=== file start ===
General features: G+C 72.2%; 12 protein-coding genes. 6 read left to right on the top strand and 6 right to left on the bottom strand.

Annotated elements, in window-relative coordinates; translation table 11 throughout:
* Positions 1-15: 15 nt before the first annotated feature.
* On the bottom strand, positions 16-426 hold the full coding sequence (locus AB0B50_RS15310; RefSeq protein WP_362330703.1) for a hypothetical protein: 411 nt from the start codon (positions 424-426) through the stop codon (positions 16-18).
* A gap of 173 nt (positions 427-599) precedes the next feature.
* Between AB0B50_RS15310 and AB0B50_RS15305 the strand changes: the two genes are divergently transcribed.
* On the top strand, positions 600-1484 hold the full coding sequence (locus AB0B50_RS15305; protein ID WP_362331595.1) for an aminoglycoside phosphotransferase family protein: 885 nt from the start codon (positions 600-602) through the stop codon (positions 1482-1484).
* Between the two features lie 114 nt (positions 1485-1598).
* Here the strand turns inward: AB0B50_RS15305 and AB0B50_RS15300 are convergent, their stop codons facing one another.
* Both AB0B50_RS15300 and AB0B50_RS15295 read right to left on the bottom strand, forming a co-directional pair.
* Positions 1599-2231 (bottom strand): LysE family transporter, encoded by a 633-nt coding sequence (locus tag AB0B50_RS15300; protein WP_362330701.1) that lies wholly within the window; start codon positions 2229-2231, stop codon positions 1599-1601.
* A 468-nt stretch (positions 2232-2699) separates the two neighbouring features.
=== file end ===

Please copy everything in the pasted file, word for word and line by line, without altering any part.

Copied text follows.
General features: G+C 72.2%; 12 protein-coding genes. 6 read left to right on the top strand and 6 right to left on the bottom strand.

Annotated elements, in window-relative coordinates; translation table 11 throughout:
* Positions 1-15: 15 nt before the first annotated feature.
* On the bottom strand, positions 16-426 hold the full coding sequence (locus AB0B50_RS15310; RefSeq protein WP_362330703.1) for a hypothetical protein: 411 nt from the start codon (positions 424-426) through the stop codon (positions 16-18).
* A gap of 173 nt (positions 427-599) precedes the next feature.
* Between AB0B50_RS15310 and AB0B50_RS15305 the strand changes: the two genes are divergently transcribed.
* On the top strand, positions 600-1484 hold the full coding sequence (locus AB0B50_RS15305; protein ID WP_362331595.1) for an aminoglycoside phosphotransferase family protein: 885 nt from the start codon (positions 600-602) through the stop codon (positions 1482-1484).
* Between the two features lie 114 nt (positions 1485-1598).
* Here the strand turns inward: AB0B50_RS15305 and AB0B50_RS15300 are convergent, their stop codons facing one another.
* Both AB0B50_RS15300 and AB0B50_RS15295 read right to left on the bottom strand, forming a co-directional pair.
* Positions 1599-2231 (bottom strand): LysE family transporter, encoded by a 633-nt coding sequence (locus tag AB0B50_RS15300; protein WP_362330701.1) that lies wholly within the window; start codon positions 2229-2231, stop codon positions 1599-1601.
* A 468-nt stretch (positions 2232-2699) separates the two neighbouring features.